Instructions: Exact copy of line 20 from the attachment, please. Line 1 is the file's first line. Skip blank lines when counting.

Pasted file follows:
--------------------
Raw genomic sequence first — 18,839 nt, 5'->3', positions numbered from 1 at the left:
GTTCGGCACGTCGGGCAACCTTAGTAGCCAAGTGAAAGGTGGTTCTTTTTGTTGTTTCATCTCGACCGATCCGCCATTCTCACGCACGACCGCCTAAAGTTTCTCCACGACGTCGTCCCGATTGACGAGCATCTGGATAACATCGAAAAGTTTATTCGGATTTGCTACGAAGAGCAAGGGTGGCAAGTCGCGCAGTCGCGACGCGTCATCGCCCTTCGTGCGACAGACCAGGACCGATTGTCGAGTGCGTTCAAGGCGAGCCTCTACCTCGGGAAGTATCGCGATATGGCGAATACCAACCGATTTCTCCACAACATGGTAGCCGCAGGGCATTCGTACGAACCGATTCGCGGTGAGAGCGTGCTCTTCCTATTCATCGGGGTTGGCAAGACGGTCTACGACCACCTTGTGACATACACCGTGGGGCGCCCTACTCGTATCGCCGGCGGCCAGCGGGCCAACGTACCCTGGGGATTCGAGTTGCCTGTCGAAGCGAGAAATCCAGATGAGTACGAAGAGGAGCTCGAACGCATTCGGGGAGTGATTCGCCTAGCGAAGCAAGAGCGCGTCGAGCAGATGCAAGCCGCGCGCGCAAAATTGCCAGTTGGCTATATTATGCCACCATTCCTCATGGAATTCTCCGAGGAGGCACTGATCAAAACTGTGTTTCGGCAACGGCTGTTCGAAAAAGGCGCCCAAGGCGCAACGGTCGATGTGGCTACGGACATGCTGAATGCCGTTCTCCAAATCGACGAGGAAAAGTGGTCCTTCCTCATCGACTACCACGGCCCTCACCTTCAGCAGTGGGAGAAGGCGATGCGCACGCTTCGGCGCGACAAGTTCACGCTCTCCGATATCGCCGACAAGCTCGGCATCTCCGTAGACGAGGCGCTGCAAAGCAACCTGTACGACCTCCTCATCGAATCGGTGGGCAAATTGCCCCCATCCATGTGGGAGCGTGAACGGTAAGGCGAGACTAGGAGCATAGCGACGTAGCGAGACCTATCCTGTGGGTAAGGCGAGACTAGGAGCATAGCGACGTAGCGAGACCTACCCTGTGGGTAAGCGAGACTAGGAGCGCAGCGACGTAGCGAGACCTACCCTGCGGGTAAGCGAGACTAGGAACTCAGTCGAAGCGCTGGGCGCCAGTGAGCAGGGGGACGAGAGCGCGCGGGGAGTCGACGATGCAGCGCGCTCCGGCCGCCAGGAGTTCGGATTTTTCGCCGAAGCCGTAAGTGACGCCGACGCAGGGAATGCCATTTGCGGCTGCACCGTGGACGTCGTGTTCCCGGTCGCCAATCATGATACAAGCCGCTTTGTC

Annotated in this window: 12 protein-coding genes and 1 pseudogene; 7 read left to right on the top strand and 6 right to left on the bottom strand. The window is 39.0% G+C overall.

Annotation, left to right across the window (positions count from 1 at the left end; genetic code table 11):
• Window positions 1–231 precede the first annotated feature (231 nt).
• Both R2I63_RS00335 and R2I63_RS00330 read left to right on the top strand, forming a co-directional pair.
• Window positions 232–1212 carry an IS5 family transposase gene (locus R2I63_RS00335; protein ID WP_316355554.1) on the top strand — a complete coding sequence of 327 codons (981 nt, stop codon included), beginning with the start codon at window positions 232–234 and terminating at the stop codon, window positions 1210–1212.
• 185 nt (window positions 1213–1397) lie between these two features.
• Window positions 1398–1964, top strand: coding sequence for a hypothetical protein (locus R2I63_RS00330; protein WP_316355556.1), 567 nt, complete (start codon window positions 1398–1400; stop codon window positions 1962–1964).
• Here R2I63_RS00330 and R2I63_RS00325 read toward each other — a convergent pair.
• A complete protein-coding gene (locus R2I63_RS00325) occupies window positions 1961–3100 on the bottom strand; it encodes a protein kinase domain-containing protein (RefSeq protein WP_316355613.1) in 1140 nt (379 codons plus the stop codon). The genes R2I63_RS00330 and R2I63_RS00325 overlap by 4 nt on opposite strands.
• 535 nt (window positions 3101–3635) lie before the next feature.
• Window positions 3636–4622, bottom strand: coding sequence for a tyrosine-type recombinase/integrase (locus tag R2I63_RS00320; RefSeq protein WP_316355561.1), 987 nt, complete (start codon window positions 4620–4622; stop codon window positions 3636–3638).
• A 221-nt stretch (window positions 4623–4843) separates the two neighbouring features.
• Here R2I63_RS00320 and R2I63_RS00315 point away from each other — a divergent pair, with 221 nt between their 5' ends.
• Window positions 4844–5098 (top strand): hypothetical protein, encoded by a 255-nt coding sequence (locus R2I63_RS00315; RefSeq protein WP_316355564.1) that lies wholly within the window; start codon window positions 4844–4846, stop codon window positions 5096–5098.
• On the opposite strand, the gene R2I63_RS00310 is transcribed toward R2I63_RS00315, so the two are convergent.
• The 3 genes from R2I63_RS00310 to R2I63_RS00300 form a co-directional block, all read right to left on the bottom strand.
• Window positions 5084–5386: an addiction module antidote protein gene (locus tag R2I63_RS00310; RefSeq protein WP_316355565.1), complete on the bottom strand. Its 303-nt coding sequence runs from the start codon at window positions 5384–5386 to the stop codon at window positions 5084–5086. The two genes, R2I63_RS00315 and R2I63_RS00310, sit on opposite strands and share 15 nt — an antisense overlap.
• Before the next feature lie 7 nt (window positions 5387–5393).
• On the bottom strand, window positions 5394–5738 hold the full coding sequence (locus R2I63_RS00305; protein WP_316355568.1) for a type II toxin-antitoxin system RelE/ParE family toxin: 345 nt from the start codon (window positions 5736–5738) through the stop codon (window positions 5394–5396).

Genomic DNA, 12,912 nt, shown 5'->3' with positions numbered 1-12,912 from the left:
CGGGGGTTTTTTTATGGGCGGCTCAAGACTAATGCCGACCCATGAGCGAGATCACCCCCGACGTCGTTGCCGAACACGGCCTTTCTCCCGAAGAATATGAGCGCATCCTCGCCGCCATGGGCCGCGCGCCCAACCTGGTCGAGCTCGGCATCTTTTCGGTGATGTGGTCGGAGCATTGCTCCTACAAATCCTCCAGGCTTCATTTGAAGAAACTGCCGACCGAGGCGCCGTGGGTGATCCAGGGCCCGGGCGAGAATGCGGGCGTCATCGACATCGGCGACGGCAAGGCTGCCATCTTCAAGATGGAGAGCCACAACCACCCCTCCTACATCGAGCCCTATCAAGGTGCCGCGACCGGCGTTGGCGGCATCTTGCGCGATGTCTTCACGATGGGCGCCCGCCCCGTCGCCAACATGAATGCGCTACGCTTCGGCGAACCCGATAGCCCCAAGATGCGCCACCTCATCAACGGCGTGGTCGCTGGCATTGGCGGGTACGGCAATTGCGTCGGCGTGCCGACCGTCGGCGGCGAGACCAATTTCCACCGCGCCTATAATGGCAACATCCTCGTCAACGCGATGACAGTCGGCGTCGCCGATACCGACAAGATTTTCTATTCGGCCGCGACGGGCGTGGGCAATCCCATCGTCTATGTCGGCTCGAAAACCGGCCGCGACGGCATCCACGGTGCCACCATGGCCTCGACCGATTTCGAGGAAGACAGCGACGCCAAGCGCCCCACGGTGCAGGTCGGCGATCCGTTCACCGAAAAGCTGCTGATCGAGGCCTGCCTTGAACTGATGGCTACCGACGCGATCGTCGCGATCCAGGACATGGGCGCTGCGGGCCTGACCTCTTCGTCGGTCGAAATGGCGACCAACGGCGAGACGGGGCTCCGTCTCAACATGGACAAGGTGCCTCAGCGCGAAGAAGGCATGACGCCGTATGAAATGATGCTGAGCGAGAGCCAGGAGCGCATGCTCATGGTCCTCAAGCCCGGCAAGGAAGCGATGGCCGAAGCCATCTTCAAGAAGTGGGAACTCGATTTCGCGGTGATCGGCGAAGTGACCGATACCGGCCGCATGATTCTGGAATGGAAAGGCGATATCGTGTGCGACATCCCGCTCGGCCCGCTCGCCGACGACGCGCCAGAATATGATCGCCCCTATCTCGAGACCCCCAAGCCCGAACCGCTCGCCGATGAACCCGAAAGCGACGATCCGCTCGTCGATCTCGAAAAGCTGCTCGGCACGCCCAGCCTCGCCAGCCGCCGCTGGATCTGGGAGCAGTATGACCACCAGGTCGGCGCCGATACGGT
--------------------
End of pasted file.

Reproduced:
• Before the next feature lie 7 nt (window positions 5387–5393).